Several New Zealand shops withdrew clown costumes from their shelves. In the United States, the East Side Union High School District, the West Milford school district, Ohio school district, and Springboro Community Schools issued a blanket ban on all clown costumes and clown masks in addition to previously existing policies and restrictions. Target pulled clown masks from its website and stores as a result of the scare, as did Canadian Tire. The village of Memramcook, New Brunswick asked residents not to dress up as clowns on Halloween. Employees of theme parks were instructed to remove any horror costumes and make-up before leaving work.
Threatened "clown purge" and aftermath
By October 25, 2016, several news outlets reported on an alleged clown-initiated "purge" or "attack", which supposedly was to take place on Halloween Eve of 2016. While there were no widespread "purge" attacks as threatened, a family from Florida was attacked on October 31, 2016, by a group of approximately 20 people in clown masks (and masks styled after The Purge movie). No arrests were made.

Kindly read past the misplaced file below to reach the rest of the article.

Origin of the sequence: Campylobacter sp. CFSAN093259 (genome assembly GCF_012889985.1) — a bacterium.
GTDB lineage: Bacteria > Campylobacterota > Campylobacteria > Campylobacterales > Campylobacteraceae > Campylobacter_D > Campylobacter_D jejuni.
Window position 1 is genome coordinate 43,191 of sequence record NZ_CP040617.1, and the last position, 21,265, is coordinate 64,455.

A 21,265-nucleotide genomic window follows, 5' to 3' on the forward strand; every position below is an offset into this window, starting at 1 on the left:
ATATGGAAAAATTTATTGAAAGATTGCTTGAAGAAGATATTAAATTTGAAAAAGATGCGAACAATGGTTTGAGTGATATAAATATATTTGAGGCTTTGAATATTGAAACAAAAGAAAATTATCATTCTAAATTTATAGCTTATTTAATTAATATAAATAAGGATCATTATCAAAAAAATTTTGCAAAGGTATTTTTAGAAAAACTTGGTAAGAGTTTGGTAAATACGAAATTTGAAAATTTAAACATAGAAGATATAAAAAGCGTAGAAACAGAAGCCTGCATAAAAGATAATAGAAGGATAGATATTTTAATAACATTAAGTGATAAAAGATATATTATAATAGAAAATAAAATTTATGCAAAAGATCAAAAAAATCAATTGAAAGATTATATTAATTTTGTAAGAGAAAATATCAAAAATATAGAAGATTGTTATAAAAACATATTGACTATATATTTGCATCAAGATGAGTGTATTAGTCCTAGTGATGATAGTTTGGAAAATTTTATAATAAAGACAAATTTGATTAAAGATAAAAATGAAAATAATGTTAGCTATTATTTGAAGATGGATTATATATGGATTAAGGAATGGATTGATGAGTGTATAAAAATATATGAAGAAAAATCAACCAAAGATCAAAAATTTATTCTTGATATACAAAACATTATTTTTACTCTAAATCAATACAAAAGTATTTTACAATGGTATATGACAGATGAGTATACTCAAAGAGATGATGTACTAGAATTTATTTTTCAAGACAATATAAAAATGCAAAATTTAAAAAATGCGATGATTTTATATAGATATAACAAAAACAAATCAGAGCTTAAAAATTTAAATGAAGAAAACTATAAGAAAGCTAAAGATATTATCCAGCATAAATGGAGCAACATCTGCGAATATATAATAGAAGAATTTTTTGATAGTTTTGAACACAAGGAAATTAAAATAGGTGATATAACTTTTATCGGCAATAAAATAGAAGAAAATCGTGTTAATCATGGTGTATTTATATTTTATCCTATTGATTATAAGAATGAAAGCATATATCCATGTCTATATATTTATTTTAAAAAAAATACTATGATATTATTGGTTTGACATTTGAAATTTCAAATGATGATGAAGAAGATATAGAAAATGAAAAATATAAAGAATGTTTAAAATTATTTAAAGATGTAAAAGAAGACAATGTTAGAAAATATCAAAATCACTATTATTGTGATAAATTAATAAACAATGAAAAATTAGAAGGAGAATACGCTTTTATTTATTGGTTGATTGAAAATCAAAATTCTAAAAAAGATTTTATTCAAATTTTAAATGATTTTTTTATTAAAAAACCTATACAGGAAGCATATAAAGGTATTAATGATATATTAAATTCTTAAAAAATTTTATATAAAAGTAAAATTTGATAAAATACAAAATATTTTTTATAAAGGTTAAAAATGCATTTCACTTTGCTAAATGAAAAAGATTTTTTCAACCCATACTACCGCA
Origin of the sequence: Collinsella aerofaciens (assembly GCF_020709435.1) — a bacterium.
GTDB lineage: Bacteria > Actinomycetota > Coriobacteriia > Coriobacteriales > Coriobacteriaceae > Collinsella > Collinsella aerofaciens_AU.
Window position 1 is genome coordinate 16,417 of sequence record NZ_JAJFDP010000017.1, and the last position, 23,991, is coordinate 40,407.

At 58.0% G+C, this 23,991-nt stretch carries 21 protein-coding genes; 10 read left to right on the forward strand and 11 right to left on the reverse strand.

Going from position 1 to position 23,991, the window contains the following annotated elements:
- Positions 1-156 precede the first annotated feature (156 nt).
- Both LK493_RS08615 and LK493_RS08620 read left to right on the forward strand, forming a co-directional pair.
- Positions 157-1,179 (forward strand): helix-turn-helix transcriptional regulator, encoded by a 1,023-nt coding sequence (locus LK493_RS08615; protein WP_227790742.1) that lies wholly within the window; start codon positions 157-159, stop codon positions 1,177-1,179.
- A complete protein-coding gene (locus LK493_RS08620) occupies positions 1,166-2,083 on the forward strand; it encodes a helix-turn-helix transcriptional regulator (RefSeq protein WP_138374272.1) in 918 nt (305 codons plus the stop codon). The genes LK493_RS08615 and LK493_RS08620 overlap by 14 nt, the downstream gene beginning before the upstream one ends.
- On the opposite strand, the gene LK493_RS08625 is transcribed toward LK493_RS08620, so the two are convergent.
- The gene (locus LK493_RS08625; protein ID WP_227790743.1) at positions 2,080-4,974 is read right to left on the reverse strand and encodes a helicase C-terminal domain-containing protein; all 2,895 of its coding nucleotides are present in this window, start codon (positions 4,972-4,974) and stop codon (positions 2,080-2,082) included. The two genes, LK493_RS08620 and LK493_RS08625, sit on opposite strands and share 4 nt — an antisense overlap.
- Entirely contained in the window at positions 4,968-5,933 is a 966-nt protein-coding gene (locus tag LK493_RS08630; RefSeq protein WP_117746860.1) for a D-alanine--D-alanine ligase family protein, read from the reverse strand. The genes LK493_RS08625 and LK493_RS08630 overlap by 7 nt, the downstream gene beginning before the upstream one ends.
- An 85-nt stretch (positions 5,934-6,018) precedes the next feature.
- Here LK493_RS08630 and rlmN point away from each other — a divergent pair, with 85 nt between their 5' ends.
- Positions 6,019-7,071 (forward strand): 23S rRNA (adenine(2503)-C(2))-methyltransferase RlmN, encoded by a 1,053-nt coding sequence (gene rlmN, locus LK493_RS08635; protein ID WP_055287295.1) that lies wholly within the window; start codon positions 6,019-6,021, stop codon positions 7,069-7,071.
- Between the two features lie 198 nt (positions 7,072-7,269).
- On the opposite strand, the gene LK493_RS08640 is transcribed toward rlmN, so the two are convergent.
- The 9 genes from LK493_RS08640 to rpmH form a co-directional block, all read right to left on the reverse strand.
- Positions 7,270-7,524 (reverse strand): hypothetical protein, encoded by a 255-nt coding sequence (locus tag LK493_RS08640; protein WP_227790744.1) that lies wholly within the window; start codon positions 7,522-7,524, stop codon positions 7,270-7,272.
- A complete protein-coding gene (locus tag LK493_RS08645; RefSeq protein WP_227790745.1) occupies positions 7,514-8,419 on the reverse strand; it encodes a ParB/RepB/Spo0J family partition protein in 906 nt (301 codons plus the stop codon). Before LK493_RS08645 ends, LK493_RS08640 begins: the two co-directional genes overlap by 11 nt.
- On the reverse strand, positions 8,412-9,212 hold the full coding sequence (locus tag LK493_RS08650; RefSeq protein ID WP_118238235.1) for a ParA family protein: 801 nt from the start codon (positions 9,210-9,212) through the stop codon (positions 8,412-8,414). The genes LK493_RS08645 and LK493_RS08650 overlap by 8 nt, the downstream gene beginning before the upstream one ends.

Students at Pennsylvania State University and Michigan State University were involved in mobs that searched for clowns on campus after reported sightings. Campgrounds floated with rumors of clown attacks.